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The difference between Donald Trump and Bernie Sanders in one word:


To line up with Jayapal’s bill in the House


Sen. Bernie Sanders is raising the stakes of the “Medicare-for-all” debate by expanding his proposal to include long-term care. That could force other Democratic presidential candidates to decide whether to continue supporting the bill given the high cost of providing long-term care coverage.

“Medicare-for-all” is unlikely to advance in the Republican-controlled Senate, but it’s become a defining issue in the early days of the Democratic primary. Candidates point to their support of Sanders’ legislation as proof of their progressive politics.

Some moderate Democrats have criticized the cost. By adding the long-term care provision, Sanders could further expose that divide.

So far, 2020 candidates Sens. Cory Booker of New Jersey, Kirsten Gillibrand of New York and Kamala Harris of California say they’ll support the revised Sanders’ bill.


Yah baby! Keep raising those stakes. Demand the whole loaf.



But it is Mr. Sanders’s ability to muster supporters, and his focus at this point on big, showy rallies rather than smaller events like town halls, that perhaps best captures the early 2020 ebullience. At this stage of the race, his events are also doubling as shows of force — supporters filled a Navy Pier hall in Chicago — evoking the strategy of President Trump, whose 2016 campaign gathered momentum in part because of the large rallies he held before similarly boisterous crowds.

Some 2,000 people, many from neighboring Omaha, came to see Mr. Sanders in Council Bluffs on Thursday, erupting more than once into now-familiar chants of “BER-nie! BER-nie!” As a band played tunes in an exhibition hall that smelled of freshly popped popcorn, small children amused themselves on a makeshift bed of winter jackets as a group of adults looked on.

At Mr. Sanders’s rally on Thursday, some people seemed almost giddy.

“He inspires all of us,” said Vince Hugelman, 30, who lives in Lincoln. “We love him. It’s great.”

Standing nearby was Louis Trautwein, 25, of Bellevue, Neb. “I do like the idea of Bernie,” he said before the event started. “I would like to see what he has to say in person and feel the energy of the crowd.”


One of the most frustrating things in my world and why I don’t watch it. I hope some people are emailing them and texting them and letting them know that this is unacceptable.

Ask for quotes.

It’s scary how the entire mainstream media apparatus is able to totally fabricate anti-Semitic remarks Ilhan Omar NEVER said and keep repeating that as fact. She NEVER said what they’re saying she said (that US Jews have dual loyalty). Here is what she actually said: https://t.co/9Bf6jU6qjL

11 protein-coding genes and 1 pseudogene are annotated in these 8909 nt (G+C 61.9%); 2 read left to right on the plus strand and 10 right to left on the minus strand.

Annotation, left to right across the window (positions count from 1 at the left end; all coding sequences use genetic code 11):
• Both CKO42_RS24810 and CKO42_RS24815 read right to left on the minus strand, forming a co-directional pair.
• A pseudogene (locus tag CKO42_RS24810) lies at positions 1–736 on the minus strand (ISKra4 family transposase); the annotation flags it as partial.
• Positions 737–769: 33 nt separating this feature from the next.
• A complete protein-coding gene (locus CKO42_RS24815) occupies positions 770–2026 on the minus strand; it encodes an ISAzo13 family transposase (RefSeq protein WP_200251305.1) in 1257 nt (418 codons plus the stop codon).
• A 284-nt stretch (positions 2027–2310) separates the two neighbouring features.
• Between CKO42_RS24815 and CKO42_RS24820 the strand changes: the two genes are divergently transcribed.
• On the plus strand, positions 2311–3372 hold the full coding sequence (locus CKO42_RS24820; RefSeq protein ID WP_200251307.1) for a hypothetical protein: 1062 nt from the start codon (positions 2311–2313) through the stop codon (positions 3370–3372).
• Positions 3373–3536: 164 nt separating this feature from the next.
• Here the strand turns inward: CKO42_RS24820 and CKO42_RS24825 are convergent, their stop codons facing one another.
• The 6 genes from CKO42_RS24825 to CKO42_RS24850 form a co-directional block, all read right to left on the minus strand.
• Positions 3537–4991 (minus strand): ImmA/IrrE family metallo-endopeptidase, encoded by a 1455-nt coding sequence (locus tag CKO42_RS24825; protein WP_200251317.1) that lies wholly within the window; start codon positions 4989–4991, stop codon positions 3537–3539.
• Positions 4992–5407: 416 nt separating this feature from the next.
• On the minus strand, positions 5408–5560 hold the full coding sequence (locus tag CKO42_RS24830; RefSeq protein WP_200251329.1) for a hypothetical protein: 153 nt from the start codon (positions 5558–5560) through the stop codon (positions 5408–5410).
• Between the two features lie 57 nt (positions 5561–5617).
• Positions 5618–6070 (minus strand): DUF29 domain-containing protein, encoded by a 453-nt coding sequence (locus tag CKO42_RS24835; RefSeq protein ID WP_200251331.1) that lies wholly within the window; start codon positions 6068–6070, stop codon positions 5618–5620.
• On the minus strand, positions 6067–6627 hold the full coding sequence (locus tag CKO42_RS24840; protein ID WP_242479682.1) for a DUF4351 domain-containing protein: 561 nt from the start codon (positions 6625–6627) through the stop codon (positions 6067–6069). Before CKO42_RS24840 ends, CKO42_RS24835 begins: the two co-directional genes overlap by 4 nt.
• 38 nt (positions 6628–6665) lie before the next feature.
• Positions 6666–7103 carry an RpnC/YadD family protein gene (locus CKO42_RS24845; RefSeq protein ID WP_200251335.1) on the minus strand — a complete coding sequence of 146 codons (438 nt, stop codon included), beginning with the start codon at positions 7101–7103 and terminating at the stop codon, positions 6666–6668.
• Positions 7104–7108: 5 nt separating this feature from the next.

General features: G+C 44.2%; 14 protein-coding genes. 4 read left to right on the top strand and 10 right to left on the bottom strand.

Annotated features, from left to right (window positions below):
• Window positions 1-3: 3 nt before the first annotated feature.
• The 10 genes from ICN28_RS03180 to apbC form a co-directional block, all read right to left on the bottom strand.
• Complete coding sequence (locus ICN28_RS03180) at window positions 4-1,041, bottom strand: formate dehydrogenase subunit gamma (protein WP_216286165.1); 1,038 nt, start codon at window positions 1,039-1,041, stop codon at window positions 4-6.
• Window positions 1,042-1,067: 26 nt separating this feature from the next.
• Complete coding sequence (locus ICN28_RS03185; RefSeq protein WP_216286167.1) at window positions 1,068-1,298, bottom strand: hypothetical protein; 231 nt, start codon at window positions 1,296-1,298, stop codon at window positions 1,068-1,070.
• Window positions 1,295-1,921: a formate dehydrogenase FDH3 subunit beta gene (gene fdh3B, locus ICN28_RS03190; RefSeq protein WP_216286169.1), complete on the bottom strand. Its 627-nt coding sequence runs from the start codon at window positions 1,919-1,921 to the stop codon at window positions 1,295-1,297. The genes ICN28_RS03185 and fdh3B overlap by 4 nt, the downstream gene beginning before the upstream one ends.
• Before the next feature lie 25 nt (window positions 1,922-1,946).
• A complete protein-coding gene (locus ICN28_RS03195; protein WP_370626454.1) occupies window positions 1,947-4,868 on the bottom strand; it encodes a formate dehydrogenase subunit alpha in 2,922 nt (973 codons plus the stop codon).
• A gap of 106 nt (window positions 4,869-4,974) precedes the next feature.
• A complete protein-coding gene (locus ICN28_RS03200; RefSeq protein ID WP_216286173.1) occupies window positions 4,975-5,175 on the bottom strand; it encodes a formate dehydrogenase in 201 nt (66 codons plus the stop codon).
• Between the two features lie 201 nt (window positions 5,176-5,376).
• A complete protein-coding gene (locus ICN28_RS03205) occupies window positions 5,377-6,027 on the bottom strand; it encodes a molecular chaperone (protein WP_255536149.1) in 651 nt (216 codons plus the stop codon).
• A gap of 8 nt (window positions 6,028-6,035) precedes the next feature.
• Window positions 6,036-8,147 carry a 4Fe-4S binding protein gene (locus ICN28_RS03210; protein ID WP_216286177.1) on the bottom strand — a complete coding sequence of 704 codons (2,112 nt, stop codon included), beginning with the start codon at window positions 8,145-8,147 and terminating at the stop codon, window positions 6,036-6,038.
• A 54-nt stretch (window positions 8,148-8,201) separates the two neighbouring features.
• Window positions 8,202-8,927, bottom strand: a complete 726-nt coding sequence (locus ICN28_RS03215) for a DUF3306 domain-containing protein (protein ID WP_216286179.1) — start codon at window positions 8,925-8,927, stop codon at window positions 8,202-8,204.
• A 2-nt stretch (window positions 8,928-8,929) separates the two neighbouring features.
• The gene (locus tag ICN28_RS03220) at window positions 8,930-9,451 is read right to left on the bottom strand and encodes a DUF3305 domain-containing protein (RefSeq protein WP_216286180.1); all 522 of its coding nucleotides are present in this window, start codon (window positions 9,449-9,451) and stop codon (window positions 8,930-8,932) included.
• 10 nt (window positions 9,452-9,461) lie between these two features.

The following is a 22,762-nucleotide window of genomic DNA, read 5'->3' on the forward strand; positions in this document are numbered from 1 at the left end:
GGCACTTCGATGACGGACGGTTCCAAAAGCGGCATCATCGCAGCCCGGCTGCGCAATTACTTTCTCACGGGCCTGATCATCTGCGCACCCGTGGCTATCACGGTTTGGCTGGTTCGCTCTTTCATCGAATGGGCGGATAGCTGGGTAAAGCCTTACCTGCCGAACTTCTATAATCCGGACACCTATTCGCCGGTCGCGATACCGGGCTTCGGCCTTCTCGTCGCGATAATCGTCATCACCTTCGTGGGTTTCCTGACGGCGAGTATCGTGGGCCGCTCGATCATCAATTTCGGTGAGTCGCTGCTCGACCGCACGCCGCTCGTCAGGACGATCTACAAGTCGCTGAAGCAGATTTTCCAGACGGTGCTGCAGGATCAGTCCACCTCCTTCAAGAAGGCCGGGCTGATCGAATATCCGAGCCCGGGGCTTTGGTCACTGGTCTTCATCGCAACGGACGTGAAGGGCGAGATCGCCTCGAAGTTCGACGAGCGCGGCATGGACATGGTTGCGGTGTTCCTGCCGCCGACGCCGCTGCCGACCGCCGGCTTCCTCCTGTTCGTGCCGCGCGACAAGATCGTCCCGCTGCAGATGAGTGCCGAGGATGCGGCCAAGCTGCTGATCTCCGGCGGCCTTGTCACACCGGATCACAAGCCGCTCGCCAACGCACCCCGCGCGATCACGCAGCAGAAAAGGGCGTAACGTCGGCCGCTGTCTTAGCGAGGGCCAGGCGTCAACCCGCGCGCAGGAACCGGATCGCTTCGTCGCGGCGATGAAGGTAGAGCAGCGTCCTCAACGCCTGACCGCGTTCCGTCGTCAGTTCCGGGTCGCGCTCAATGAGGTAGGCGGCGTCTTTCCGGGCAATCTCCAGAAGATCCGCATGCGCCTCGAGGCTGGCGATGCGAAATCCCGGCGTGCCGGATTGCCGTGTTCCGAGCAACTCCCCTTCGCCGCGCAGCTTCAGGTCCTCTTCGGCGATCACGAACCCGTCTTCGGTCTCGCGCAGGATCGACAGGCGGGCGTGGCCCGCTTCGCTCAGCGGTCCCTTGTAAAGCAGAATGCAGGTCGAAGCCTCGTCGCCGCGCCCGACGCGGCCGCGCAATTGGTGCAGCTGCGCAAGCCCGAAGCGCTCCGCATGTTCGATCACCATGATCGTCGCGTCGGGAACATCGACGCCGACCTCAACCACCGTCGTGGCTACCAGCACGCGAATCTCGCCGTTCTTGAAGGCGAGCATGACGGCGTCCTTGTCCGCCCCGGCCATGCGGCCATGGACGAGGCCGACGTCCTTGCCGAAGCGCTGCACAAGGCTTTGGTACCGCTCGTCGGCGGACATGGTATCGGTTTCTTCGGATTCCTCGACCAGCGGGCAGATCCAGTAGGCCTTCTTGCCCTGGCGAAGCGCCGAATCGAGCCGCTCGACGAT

— Rania Khalek (@RaniaKhalek) March 8, 2019


It is maddening isn’t it. She did apologize for the Benjamins comment. This latest one was totally fabricated outrage



Why do we need free college tuition?

The students affected by this will be burdened by student loan debt for an education that was stolen from them.

A College Chain Crumbles, and Millions in Student Loan Cash Disappears

The problems, arising amid the Trump administration’s broad efforts to deregulate the for-profit college industry, began almost immediately after Dream Center acquired the schools in 2017.

Now its students — many with credits that cannot be easily transferred — are stuck in a meltdown. On Wednesday, members of the faculty at Argosy’s Chicago and Northern Virginia campuses told students that they had been fired and instructed to remove their belongings. In Phoenix, an unpaid landlord locked students out of their classrooms. In California, a dean advised students two months away from graduation not to invite family to attend from out of town.

“In less than a month, everything I have worked for the past three years has been taken from me,” said Jayne Kenney, who is pursuing her doctorate in clinical psychology at Argosy’s Chicago campus. “I am also conscious of the fact that what seems like the swift fall of an ax in less than one month has in reality been festering for years.”

Led by Secretary Betsy DeVos, the Education Department has reversed an Obama-era crackdown on troubled vocational and career schools, allowing new and inexperienced entrants into the field.

“The industry was on its heels, but they’ve been given new life by the department under DeVos,” said Eileen Connor, the director of litigation at Harvard Law School’s Project on Predatory Student Lending.

Ms. DeVos, who invested in companies with ties to for-profit colleges before taking office, has made it an agency priority to unfetter for-profit schools by eliminating restrictions on them. She also allowed a growing number of for-profit schools to evade even those loosened rules by converting to nonprofits.

Worth a full read.


Hey Orl, what do you think of this?

Initiative Launched to Open Primaries to 3.5 Million Disenfranchised Floridians

All Voters Vote (AVV) launched an initiative to allow all voters access to taxpayer-funded primary elections in Florida. State law currently bars approximately 3.5 million registered voters from participating in what is often the most crucial stage of the election process because they refuse to register with a party.



I hate closed primaries. This state is so crooked, it will take forever to fix it. I haven’t run across any notices about this initiative, but will keep an ear to the ground. Thanks, mags. 🙂



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